[DG-BSC] blockchain for identity

j stollman stollman.j at gmail.com
Tue Jan 31 11:36:09 CST 2017


I am seeking some insight from this group on the viability of blockchain
for identity.

The notion of a user-controlled, distributed identity mechanism strikes me
as the holy grail in identity.  But, like the holy grail, I am finding it
difficult to believe that it is real.

In particular, I don't see what the blockchain can add to identity.

Yes, I recognize that blockchain does offer distributed consensus.  And I
while I am not persuaded that proof-of-work and/or proof-of-stake are as
bulletproof as most people accept, I am not focused on these concerns.

My concerns stem from what value add the blockchain provides to the
inscrutable problem of identity.  We can use blockchain to confirm that a
particular transaction too place at a particular point in time.  For
example, we can use it to confirm that Alice paid Bob the $1000 he owed her
within the terms of their agreement.  This verification may be valuable in
a subsequent credit transaction.  And we can use blockchain to confirm that
someone claiming to be Alice passed a background check by Bob at a fixed
point in time where the background check attests to aspects of her health,
home address, financial stability, national loyalty, trustworthiness with
confidential data, or some combination of these.  But even this information
is only useful to someone who believes that Bob is trustworthy and thorough
in his checking.  And since Bob can never be absolutely certain that the
Alice who sat in front of his desk is the Alice she claims to be, Bob's
assessment -- no matter how trustworthy and thorough he is -- is always
subject to some doubt.  And how are we certain that it was really Bob who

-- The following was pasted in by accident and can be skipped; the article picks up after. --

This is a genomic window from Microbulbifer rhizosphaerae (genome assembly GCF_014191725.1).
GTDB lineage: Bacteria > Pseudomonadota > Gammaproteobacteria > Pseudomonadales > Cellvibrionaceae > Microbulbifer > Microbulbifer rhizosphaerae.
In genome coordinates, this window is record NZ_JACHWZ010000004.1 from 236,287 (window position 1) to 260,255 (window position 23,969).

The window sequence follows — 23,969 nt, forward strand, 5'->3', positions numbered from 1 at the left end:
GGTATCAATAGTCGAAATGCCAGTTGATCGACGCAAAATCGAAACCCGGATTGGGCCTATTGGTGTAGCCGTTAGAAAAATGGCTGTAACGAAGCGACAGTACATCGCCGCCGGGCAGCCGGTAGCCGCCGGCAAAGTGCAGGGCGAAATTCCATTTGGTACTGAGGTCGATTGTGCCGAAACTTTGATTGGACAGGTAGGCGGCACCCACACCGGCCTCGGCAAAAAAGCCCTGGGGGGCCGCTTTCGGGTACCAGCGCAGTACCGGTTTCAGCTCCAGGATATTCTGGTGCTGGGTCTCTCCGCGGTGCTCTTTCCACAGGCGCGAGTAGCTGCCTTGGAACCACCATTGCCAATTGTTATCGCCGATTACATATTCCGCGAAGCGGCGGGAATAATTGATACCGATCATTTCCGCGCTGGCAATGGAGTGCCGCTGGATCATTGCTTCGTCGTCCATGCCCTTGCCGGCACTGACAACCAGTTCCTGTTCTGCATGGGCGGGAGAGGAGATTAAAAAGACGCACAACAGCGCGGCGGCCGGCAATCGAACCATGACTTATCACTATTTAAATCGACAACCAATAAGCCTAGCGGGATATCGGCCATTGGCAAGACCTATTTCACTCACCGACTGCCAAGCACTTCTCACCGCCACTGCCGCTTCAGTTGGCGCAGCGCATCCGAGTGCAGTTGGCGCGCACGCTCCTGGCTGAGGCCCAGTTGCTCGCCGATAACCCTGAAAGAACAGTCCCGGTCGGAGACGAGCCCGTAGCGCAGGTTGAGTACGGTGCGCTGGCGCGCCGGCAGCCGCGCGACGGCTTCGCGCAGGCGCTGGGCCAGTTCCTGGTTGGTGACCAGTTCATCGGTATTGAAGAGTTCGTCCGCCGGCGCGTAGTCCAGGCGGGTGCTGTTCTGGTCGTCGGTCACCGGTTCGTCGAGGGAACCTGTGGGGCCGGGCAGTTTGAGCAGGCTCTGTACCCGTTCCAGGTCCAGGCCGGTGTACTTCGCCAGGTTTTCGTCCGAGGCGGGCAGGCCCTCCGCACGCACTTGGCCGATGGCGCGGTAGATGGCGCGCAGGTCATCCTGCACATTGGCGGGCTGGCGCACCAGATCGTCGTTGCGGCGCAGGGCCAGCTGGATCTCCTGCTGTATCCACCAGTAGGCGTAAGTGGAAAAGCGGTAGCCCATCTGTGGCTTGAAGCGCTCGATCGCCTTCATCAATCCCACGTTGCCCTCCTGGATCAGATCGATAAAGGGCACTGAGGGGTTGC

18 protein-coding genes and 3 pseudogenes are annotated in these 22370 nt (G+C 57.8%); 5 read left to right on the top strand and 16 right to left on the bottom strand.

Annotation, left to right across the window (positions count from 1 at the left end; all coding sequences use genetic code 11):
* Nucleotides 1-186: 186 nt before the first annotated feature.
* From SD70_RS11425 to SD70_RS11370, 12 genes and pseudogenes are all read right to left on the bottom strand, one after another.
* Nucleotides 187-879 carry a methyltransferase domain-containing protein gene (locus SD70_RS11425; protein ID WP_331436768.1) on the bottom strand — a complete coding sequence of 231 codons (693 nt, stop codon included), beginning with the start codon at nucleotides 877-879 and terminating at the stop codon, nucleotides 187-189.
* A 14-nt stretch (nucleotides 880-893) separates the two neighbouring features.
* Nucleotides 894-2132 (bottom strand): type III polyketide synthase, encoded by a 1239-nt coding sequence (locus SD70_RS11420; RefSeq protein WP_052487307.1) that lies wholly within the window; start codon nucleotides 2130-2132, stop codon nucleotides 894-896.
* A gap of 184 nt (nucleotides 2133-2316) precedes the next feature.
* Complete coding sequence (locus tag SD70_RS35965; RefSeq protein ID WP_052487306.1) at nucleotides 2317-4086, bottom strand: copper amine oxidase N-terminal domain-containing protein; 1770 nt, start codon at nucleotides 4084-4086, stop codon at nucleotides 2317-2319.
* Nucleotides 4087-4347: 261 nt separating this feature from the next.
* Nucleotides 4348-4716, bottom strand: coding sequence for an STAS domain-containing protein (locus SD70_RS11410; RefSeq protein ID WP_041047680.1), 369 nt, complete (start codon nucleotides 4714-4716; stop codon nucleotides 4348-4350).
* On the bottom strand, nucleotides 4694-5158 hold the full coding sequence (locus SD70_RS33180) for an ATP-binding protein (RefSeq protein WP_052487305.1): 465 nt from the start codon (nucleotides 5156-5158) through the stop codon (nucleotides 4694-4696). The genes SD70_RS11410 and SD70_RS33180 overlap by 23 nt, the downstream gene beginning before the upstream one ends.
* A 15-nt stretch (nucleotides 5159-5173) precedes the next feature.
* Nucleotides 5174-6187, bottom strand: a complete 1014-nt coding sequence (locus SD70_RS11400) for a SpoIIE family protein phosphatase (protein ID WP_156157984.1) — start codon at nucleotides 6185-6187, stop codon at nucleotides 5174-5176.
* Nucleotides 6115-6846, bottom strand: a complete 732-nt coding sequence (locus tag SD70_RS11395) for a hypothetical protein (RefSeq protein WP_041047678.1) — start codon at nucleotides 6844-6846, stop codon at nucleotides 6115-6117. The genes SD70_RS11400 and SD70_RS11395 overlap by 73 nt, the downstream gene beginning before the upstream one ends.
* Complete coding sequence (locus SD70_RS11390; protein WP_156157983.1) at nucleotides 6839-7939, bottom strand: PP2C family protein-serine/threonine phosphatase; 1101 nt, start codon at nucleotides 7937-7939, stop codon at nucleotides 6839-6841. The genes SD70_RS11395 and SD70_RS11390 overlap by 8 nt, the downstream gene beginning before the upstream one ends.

is asserting the claim on behalf of Alice and not an impostor Bob?  Do we
believe that merely possessing his private key is sufficient proof to an
organized attempt to create a false Alice?  I don't see anything about the
blockchain that addresses these concerns which are - and always have been -
at the root of identity and trust.

So many people seem excited because blockchain offers a distributed
governance model that uses economic incentives to encourage good behavior
of vetting parties (e.g., miners).  But tracking a single crypto-currency
is a much more simple task that vetting identifies and the vast array of
attributes of interest to relying parties - depending on their business.
And unlike measuring crypto currency transactions which either do or do not
take place, identify attributes are not 0/1 transactions.  They are a
collection of probabilities.  And using blockchain does not change this.

If I have a bad credit rating using one self-managed identity, why don't I
just create a new identity and seek credit for it?  As a newbie, I might
not have a high rating, but it would likely be better than a bad rating.

What am I missing here?

Thank you.

Jeff




---------------------------------
Jeff Stollman
stollman.j at gmail.com
+1 202.683.8699
<stollman.j at gmail.com>

Truth never triumphs — its opponents just die out.
Science advances one funeral at a time.
                                    Max Planck
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